Atom's structure

What Is an Isotope?

Isotopes are atoms whose atomic nuclei have the same number of protons but different numbers of neutrons. Not all atoms of the same element are identical, and each of these varieties corresponds to another isotope.

What is an isotope?

Isotopes are different forms of an element whit the same number of protons but a different number of neutrons with practically the same chemical properties. This term indicates that all types of atoms of a chemical element are located in the same place on the periodic table.

According to the isotope definition, each one that belongs to the same element has the same atomic number (Z) but a different atomic mass (A). The atomic number fits with the number of protons in the atomic nucleus of the atom. The mass number fits with the sum of neutrons and protons in the core.

It means that the different isotopes of the same element differ only by the number of neutrons.

What is an isotope?

Although they can have any number of neutrons, there are some preferred combinations of protons and neutrons in the different atoms.

Those that are light tend to equal the number of neutrons and protons, while heavier ones tend to have more neutrons than protons.

Isotopes of Natural Origin

Items that can be found in nature can be in a wide variety of different configurations. The mass that appears in the periodic table of the elements is the average of all found naturally.

Isotopes of hydrogen can come in three different configurations: protium, deuterium, and tritium. These three are naturally occurring and they are used as fuel for nuclear fusion. In the aspect of atomic weapons, they are the essential elements that make up the hydrogen bomb.

Most natural elements are made up of several natural isotopes that can only be separated by physical procedures.

What Are Unstable Isotopes?

The unstable atoms are radioactive: their nuclei change or disintegrate, emit radiation, and become other elements. Their nucleus breaks apart, undergoing radioactive decay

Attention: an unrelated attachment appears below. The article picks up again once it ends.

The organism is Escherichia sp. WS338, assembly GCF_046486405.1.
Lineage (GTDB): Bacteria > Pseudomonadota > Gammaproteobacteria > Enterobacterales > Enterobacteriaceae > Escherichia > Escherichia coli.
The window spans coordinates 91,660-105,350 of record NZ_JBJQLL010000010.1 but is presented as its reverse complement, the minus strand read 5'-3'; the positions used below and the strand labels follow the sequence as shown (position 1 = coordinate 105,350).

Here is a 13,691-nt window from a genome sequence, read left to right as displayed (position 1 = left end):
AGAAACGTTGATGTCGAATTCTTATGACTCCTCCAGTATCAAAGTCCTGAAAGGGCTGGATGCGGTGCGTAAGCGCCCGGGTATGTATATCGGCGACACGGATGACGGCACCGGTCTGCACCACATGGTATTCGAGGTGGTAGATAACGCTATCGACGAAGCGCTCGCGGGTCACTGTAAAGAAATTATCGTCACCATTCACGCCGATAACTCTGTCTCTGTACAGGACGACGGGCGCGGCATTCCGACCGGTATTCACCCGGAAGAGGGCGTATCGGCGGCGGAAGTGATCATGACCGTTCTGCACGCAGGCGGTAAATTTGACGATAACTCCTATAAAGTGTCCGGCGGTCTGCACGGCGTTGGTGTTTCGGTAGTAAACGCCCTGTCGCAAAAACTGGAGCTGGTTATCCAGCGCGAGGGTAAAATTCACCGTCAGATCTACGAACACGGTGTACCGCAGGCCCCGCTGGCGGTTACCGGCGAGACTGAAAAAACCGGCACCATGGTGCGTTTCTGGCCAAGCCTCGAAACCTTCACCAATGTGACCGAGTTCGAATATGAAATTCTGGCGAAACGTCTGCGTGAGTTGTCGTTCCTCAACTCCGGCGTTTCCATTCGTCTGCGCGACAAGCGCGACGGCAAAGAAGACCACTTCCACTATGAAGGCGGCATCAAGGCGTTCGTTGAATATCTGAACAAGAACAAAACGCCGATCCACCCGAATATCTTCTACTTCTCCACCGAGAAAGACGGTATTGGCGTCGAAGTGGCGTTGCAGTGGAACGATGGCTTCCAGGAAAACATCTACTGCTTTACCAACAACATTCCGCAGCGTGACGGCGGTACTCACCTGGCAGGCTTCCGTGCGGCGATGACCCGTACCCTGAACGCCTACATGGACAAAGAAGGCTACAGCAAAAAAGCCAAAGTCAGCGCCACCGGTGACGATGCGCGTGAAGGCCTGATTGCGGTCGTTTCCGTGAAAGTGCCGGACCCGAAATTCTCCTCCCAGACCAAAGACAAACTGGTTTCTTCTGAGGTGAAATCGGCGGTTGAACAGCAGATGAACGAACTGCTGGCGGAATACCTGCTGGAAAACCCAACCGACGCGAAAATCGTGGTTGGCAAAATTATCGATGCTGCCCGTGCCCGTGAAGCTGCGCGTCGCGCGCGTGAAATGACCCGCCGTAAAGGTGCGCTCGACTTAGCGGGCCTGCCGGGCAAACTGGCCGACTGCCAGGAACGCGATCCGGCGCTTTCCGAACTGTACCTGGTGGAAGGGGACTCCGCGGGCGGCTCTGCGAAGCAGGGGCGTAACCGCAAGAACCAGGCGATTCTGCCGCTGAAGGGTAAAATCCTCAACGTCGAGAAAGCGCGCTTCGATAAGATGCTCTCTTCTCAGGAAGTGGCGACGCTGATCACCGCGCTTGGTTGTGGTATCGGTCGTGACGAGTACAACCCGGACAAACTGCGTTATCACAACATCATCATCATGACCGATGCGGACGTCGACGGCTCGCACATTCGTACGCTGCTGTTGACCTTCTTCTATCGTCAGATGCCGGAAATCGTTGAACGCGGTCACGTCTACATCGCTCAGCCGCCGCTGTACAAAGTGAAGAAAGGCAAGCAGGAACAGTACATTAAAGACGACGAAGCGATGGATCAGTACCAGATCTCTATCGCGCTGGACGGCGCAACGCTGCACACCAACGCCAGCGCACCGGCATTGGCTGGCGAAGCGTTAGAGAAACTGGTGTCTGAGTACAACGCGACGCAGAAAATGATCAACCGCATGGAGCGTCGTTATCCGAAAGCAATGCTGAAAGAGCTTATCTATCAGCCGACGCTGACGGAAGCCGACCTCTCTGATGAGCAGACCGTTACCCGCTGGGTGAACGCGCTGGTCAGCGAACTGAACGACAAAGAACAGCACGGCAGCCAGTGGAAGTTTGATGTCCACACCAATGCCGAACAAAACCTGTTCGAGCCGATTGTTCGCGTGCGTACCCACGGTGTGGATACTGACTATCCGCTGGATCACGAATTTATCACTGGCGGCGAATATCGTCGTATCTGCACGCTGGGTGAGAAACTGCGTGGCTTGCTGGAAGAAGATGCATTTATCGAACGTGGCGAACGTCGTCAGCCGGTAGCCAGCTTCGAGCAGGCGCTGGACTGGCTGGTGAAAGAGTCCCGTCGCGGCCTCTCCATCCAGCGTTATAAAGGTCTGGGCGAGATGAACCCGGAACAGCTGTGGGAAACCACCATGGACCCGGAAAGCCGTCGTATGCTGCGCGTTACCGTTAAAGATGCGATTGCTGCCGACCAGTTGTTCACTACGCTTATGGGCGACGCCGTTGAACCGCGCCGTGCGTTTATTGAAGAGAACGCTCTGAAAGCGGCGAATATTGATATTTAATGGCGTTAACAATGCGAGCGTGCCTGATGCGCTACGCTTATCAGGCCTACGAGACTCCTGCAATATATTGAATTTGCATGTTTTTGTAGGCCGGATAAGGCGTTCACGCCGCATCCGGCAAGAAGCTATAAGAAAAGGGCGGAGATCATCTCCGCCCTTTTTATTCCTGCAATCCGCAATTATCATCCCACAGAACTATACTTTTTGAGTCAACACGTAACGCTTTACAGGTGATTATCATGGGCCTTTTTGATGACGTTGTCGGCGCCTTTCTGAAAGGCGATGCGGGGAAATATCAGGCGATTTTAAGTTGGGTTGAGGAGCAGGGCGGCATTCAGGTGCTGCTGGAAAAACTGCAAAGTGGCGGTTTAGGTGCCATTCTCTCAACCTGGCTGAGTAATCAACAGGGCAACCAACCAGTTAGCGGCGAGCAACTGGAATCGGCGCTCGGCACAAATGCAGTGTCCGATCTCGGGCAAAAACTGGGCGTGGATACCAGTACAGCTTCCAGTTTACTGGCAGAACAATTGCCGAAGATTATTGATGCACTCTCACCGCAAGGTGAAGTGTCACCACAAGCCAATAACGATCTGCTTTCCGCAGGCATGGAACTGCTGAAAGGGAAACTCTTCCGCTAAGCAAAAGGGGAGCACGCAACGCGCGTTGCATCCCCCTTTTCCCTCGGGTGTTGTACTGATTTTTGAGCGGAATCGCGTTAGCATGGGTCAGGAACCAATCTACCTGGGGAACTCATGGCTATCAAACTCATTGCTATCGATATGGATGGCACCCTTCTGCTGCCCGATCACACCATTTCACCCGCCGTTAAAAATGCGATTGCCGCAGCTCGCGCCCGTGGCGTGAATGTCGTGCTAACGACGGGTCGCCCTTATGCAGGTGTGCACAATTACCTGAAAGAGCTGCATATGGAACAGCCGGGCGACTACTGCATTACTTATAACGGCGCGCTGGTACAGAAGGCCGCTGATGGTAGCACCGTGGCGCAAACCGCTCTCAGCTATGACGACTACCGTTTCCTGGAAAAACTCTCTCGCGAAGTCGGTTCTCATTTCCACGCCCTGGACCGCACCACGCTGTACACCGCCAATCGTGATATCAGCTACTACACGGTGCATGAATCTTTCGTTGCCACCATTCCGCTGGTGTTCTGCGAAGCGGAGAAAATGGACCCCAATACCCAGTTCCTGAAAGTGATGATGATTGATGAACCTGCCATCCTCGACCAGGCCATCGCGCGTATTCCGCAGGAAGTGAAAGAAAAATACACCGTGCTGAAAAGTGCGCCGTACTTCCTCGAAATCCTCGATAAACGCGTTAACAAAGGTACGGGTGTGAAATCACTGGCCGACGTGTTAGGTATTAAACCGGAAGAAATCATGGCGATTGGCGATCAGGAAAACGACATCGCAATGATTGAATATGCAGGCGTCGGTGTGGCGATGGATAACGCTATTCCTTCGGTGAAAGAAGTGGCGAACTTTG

They can be found with excess or lack of neutrons. These atoms may exist for some time, but they are unstable.

What is an isotope?It is precisely this instability that is sought in nuclear fuel. Being unstable makes it much easier to generate nuclear fission reactions.

Usually, what makes an atom unstable is the large nucleus. If a core becomes large enough from the number of neutrons, it will be inconsistent. I order to solve that issue, it tries to eject its neutrons and/or protons to achieve stability.

Isotope-ratio mass spectrometry (IRMS) measures the relative abundance of stable isotopes in a sample.

Examples and Uses of Unstable Isotopes

These unstable atoms have many possible applications in our lives.

  • The isotopes of cobalt are used in nuclear medicine to stop the spread of cancer.

  • Radioactive isotopes can be used as tracers in patients to monitor various internal processes. 

  • In industry, these elements can measure the thickness of metal.

  • The unstable atoms of uranium are used as fuel in nuclear power plants.

  • Archeologists use isotopes of carbon for dating. In archeology, it is widespread to use carbon 14 to establish the dating of different elements.

  • Isotopes of uranium, plutonium, and hydrogen are used to build nuclear weapons such as the atomic bomb.


Published: January 2, 2013
Last review: November 25, 2020